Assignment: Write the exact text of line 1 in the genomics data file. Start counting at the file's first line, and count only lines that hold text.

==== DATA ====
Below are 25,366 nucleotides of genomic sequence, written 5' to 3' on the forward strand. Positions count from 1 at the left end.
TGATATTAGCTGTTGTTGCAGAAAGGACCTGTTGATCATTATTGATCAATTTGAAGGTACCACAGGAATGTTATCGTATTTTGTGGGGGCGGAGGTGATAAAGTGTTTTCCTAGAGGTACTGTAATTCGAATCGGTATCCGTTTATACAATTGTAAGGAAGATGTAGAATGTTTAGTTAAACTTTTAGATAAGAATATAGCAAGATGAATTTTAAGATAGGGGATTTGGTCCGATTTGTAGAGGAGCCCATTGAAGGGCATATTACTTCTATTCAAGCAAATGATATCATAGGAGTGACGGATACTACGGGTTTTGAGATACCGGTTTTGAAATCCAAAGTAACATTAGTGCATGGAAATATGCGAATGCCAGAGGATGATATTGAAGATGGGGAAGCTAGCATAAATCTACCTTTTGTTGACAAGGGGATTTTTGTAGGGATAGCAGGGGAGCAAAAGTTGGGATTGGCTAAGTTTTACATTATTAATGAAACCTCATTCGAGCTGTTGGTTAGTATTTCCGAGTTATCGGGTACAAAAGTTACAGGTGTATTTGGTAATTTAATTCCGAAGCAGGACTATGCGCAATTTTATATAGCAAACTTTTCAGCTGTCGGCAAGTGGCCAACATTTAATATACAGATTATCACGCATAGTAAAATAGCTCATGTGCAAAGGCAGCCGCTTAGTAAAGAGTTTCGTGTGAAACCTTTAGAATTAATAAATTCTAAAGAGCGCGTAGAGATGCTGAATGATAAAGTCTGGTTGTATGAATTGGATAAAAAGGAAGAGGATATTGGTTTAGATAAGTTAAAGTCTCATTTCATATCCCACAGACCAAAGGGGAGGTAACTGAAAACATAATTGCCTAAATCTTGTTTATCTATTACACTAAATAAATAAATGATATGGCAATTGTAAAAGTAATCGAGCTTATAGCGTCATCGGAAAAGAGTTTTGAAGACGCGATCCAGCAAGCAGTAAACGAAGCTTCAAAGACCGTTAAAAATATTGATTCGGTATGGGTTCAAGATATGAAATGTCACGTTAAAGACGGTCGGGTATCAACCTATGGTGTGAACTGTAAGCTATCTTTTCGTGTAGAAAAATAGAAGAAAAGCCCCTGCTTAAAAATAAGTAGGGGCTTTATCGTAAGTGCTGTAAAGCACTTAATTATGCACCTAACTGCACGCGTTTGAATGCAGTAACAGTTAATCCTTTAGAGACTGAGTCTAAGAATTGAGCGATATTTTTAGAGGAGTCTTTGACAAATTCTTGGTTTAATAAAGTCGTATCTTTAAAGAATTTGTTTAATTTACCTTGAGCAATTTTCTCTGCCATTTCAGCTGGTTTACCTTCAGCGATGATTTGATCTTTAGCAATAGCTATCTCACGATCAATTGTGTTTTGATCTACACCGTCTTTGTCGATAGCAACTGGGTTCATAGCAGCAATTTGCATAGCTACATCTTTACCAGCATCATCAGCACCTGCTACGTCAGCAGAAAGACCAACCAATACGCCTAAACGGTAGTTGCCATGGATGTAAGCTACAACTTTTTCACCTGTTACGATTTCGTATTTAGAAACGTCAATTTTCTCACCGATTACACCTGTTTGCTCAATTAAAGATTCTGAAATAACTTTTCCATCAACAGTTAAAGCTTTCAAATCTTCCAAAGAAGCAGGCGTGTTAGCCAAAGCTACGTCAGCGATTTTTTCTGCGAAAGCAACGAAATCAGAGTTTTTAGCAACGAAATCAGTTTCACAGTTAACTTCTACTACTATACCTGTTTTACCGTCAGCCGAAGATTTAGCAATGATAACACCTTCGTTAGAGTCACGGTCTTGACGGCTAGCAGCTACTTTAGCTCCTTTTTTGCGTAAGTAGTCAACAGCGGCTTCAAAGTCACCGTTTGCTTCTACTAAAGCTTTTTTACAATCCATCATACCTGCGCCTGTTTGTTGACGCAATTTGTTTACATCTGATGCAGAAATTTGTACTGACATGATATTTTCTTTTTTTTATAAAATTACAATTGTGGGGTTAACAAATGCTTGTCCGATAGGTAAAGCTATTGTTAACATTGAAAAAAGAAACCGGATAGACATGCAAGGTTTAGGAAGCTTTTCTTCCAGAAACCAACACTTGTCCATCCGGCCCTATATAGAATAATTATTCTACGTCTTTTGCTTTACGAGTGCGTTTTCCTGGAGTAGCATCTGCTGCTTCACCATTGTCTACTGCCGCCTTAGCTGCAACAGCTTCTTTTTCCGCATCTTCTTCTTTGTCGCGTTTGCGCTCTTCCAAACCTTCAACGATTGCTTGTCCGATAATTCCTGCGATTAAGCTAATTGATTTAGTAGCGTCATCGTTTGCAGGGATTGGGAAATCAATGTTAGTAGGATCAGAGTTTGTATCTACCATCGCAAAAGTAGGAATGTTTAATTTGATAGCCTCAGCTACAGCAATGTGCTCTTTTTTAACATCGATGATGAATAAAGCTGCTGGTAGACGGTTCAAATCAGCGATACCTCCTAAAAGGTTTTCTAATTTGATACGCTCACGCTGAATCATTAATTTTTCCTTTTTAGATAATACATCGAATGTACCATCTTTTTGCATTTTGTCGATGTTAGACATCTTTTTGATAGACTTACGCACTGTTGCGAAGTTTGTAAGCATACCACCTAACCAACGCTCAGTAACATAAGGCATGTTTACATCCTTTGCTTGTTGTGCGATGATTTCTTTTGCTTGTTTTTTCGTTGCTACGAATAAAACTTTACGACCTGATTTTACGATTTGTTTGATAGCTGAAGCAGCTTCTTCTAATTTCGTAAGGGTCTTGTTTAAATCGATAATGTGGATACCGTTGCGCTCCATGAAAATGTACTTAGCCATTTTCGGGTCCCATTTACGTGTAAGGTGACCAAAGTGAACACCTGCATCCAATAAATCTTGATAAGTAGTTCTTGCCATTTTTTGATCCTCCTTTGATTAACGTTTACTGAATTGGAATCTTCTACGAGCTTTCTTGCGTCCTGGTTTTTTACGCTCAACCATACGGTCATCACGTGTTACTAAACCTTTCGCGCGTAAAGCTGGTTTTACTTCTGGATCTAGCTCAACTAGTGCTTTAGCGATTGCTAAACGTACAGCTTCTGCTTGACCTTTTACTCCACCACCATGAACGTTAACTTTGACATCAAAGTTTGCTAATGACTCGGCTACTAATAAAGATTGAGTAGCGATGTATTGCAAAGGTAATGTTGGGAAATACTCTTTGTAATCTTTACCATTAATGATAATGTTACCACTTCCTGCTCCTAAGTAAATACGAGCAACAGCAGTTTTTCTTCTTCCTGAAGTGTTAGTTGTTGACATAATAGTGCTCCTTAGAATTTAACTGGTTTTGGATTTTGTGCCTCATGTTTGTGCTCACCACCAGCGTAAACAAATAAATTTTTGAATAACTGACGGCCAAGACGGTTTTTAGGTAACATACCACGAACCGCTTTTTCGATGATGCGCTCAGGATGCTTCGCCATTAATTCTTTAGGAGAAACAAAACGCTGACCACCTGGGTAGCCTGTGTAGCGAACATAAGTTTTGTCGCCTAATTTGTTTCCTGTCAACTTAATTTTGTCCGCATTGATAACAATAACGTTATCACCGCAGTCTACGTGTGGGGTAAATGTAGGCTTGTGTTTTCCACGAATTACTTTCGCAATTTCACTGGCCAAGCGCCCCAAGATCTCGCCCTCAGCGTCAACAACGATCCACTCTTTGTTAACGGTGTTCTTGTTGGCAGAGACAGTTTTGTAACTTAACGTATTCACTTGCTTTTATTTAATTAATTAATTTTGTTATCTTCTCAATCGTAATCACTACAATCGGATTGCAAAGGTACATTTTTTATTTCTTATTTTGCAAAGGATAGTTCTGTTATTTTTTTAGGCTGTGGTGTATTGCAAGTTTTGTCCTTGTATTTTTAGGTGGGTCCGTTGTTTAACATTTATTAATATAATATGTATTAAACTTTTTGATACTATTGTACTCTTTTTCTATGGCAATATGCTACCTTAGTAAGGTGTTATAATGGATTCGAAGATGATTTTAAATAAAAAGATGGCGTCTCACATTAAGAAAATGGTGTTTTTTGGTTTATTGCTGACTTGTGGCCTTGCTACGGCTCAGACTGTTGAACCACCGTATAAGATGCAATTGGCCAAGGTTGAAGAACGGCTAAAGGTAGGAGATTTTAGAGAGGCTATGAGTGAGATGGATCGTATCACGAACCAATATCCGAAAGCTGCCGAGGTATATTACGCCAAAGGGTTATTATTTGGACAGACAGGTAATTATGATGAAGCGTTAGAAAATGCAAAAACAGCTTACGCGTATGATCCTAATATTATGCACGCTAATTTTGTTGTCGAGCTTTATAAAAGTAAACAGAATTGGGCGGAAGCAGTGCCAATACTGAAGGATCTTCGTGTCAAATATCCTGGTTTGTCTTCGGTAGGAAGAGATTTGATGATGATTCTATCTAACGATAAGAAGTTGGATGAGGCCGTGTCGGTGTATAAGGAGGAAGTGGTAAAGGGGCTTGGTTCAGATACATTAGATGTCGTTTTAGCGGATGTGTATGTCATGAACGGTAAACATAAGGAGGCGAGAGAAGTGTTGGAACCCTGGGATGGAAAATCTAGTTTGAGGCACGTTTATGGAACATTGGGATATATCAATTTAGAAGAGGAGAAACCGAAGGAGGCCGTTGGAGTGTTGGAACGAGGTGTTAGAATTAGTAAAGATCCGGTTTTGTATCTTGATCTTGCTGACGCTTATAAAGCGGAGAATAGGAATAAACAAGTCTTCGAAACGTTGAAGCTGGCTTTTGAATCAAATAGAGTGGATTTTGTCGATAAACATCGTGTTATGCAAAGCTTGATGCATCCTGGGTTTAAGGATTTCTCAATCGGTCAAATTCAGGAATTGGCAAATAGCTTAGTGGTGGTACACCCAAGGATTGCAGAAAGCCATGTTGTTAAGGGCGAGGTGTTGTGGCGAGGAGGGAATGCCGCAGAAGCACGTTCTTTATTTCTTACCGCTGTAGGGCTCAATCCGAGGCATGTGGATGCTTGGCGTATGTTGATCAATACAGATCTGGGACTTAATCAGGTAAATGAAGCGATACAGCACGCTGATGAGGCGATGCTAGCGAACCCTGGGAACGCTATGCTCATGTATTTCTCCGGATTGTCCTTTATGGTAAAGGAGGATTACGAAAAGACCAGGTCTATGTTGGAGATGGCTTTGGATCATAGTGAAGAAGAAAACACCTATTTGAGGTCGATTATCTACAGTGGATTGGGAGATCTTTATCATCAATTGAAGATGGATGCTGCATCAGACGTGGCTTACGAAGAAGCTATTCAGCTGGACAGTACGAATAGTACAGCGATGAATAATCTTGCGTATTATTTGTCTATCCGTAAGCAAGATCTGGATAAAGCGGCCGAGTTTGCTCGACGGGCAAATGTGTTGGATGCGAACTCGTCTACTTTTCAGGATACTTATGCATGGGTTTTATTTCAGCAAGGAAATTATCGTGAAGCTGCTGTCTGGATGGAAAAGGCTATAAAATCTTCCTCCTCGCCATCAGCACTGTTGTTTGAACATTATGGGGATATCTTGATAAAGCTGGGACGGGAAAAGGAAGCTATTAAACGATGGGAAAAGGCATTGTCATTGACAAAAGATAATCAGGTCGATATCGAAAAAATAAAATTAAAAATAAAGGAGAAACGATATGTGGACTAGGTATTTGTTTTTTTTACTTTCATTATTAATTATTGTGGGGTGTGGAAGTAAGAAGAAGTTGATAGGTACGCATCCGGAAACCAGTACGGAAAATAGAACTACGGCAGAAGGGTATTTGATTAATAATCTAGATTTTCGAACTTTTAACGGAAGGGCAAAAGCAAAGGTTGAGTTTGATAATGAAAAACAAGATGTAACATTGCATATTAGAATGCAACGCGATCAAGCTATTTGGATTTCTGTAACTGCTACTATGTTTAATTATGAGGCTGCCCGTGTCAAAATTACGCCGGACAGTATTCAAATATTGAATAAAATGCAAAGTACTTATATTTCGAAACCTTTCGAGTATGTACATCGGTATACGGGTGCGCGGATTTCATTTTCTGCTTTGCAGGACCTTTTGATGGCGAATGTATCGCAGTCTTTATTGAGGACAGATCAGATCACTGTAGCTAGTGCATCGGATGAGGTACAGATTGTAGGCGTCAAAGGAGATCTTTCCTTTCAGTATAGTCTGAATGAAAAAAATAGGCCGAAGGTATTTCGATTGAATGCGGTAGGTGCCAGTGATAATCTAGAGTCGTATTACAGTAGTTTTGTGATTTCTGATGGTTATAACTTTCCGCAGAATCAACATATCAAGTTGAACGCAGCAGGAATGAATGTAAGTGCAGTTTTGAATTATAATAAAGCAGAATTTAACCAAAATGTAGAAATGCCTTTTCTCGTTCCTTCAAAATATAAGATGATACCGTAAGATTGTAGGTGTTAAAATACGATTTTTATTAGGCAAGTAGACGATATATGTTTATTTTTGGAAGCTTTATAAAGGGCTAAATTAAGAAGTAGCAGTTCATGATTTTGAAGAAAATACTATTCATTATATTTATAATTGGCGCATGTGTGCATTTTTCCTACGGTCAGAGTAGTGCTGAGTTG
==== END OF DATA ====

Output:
Below are 25,366 nucleotides of genomic sequence, written 5' to 3' on the forward strand. Positions count from 1 at the left end.